Oral Answers to Questions — Civilian Employee, Metropolitan Police (Gratuity)

– in the House of Commons at 12:00 am on 28th July 1949.

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Photo of Mr David Robertson Mr David Robertson , Wandsworth Streatham 12:00 am, 28th July 1949

asked the Secretary of State for the Home Department why Mrs. White of Streatham has been refused a gratuity for her services with the Metropolitan Police, which amounted in total to 16 years including continuous service from 27th April, 1936, to 16th January, 1949, which was brought to an end by illness caused by war service and day and night shifts of up to 16 hours on end.

Photo of Mr James Ede Mr James Ede , South Shields

The superannuation conditions for civilians employed in connection with the Metropolitan Police follow the corresponding conditions for civil servants under the Superannuation Acts. The rules which apply to the granting of compassionate gratuities to unestablished staff who retire for reasons of ill-health do not allow Mrs. White's earlier periods of service to be reckoned, and her last period of service is less than the qualifying period of 15 years prescribed by law for the grant of a gratuity.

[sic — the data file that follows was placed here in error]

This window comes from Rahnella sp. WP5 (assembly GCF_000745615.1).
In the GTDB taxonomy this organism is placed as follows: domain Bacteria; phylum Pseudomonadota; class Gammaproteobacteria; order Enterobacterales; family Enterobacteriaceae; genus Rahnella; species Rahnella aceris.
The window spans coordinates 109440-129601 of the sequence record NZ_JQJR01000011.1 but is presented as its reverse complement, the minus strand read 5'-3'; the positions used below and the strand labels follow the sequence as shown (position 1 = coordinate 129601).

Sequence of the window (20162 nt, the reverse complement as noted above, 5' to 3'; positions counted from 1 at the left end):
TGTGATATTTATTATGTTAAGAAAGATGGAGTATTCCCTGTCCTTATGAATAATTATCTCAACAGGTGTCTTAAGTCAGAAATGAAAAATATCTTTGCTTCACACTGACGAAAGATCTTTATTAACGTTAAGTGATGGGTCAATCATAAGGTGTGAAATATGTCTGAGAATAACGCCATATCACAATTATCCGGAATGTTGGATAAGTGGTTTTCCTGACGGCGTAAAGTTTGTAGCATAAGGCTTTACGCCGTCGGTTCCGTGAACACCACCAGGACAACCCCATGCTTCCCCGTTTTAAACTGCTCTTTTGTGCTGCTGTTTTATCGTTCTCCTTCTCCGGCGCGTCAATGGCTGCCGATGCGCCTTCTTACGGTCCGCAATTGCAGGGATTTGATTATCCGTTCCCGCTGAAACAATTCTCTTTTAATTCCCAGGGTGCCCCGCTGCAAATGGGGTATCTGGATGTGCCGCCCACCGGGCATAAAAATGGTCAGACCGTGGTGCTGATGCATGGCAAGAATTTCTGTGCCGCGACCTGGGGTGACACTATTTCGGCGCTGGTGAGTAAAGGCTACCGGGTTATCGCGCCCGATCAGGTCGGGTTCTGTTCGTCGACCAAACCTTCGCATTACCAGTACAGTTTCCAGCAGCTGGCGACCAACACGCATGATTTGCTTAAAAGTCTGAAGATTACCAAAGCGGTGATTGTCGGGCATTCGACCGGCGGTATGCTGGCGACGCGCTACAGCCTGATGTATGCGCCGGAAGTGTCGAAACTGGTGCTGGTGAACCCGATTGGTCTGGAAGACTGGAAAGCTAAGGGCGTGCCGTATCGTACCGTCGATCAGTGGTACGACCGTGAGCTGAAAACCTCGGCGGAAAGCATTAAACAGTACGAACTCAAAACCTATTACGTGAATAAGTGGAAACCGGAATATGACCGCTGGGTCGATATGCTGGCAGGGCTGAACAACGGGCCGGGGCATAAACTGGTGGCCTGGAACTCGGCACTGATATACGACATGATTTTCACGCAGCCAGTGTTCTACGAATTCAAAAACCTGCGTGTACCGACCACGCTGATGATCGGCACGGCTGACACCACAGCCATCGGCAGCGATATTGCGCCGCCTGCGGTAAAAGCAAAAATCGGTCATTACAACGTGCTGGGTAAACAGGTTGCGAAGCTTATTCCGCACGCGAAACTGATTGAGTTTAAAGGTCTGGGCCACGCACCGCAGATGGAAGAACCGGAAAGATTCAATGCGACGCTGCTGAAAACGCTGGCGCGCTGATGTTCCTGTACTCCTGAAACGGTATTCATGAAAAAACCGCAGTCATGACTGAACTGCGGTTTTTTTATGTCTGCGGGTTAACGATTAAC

Photo of Mr David Robertson Mr David Robertson , Wandsworth Streatham

Why is the Home Secretary relying on a departmental code of rules issued 14 years ago? Did that code envisage the kind of service Mrs. White gave during the war and for which she suffered?

Photo of Mr James Ede Mr James Ede , South Shields

I have every sympathy with Mrs. White but, unfortunately, I am bound by the statutes.

Photo of Mr David Robertson Mr David Robertson , Wandsworth Streatham

Since the war broke out in 1939, the right hon. Gentleman has been endowed with boundless powers and he could give this lady a gratuity for 15 years' service but, because it was not wholly continuous service, he stands on the rule written by a civil servant 14 years ago?

Photo of Mr James Ede Mr James Ede , South Shields

No, Sir, I am bound by the statutes.